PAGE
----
Yay! Awesome Momo! I am so glad that you were able to go to this conference. Maybe I should put it in my calendar for 2 years from now, because I really really want to go!!!

  • Momo Fali

    Sue, it was so good to laugh A LOT and it felt validating to know that people don’t think I’m crazy for writing on this topic. They may think I’m crazy for other things, but not that!

  • Jenna Consolo

    I totally agree with you. I’ve been in situations where I’ve cracked jokes about uncomfortable situations I’ve been dealing with and at first others are shocked, and then they realize the commonality in suffering and pain and it feels like such a relief to laugh at what can’t be avoided. And it gives them permission to laugh at their own pain as well.

    And I’m totally with you on the peanut butter thing too.

  • Kristin

    I agree. I enjoy humor blogs when people use kind humor or authentic self-deprecating humor. Sadly, I’ve seen a few posts lately from people who feel it’s their duty to criticize in a cackling, finger-pointing way without offering any depth to their criticism. True humor is a lot more difficult than sharpening the daggers of insult.

    Thank you for working hard at it!

  • Wendi

    Oh, this is fabulous. As are you. Loved laughing with you.

  • Headless Mom

    It’s why I love you! Muah!

  • Vikki

    I investigate abuse and neglect for a living. I’ve been doing it for 15 years and if I couldn’t laugh about some of the dark, crazy things I see, I wouldn’t be able to do the work. So I hear ya. I’d add a baseball metaphor but I don’t think talking about getting to second base is appropriate in this context and that’s the only one I know.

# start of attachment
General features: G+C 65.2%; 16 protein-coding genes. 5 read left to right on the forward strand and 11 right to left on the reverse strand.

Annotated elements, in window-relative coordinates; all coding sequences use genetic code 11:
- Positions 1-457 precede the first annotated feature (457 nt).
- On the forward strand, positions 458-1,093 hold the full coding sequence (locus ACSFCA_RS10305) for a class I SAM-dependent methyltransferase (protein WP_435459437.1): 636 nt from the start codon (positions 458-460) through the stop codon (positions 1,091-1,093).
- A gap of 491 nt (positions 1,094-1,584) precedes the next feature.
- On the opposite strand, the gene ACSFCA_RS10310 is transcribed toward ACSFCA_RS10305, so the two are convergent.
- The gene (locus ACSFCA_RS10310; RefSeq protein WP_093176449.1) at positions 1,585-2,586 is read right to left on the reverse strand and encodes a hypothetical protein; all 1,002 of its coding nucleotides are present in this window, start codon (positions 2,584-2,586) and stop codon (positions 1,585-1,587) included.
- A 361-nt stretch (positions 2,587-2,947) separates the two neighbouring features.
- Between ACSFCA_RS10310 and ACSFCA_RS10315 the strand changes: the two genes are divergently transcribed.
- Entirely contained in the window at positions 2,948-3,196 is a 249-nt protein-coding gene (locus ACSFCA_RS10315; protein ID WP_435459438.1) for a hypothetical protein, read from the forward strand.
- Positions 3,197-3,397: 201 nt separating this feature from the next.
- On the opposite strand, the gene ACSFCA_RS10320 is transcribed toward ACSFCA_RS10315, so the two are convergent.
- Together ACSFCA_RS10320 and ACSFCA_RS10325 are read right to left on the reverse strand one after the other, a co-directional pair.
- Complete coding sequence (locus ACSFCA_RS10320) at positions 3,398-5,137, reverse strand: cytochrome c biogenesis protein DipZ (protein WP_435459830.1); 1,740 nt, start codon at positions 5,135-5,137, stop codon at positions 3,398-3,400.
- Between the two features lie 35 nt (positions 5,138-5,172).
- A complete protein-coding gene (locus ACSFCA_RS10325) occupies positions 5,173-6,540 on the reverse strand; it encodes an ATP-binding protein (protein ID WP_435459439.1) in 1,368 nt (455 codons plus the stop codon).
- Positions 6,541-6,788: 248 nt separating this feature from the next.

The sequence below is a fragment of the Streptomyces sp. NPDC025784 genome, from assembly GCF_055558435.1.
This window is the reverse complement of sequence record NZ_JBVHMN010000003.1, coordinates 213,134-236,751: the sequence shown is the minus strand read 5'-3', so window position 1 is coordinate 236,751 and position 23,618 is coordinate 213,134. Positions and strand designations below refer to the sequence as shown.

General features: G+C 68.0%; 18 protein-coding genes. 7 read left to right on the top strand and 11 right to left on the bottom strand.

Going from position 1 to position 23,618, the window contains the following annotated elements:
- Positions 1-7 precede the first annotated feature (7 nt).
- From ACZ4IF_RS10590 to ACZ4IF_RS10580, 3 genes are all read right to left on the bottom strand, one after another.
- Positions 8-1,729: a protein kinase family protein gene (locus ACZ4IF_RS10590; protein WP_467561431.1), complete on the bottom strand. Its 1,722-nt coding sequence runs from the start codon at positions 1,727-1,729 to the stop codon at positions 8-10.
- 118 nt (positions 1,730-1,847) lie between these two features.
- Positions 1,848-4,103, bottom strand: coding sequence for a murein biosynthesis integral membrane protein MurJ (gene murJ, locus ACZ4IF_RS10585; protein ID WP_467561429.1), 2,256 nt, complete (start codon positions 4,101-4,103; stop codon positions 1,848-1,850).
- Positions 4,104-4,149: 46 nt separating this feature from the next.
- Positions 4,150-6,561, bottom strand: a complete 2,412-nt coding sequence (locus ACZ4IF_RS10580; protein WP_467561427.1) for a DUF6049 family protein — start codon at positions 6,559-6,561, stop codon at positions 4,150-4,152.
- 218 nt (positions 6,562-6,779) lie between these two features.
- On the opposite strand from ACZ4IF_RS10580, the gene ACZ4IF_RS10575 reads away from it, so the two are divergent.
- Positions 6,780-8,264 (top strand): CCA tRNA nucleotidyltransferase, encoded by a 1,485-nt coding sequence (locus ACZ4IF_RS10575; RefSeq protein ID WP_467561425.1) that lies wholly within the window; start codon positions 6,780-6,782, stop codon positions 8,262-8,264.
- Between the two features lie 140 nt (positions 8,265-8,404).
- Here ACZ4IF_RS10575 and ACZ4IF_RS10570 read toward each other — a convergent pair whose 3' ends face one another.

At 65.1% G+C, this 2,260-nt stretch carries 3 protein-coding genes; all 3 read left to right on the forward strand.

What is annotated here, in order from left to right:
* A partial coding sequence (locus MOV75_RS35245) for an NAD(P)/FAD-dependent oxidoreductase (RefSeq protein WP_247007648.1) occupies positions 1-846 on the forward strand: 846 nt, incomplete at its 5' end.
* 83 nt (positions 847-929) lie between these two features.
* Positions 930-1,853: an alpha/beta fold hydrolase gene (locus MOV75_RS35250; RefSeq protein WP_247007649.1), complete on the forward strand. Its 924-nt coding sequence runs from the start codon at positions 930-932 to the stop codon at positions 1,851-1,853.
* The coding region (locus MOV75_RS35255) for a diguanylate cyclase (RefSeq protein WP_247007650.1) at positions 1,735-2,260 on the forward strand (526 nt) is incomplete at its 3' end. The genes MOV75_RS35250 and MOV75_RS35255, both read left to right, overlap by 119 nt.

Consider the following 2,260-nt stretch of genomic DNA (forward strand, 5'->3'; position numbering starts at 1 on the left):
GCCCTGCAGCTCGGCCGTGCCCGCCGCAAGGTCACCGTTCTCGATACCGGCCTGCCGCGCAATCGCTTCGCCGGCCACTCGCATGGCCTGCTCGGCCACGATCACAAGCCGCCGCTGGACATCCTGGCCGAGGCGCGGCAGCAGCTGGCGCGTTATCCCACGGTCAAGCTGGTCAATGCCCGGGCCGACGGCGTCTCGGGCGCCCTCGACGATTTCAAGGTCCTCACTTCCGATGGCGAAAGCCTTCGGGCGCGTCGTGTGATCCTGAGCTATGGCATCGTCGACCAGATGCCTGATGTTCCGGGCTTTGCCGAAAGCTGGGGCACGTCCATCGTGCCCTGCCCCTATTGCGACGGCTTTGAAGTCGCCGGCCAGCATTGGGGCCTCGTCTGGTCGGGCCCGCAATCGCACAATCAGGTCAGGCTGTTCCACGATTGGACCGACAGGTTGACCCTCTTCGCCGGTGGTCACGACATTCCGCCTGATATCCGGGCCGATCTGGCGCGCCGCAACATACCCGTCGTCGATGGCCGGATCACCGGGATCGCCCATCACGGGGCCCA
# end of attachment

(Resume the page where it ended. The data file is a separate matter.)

• tracey

    Beautifully said, Momo.

  • Preeva Tramiel

    I loved meeting you too, Momo!
    I was so empowered by going to the Bombeck conference!

  • Jennifer

    One of my favorite quotes of late is: “If you don’t like where you are, then change it. You are not a tree.” All wonderfully said (and I laughed AND cried so yes, homerun for sure).

  • Vicki

    Go Momo, go Momo! Loved this post. Heartfelt and funny.

  • UP

    Erma was a wise woman, and you are as well to follow her advice.


  • SurprisedMom

    You are so right! I found that out when I realized going through all the nonsense I went through last year. It occurred to me that I hadn’t laughed in a long time and my soul was so heavy. I felt like I was just trudging through life. When I started laughing at what I couldn’t change and started seeing the humor in life again, my heart was lighter. I’m glad you can laugh at life’s curve balls. I know I feel better when I do. Thanks for this post.

  • molly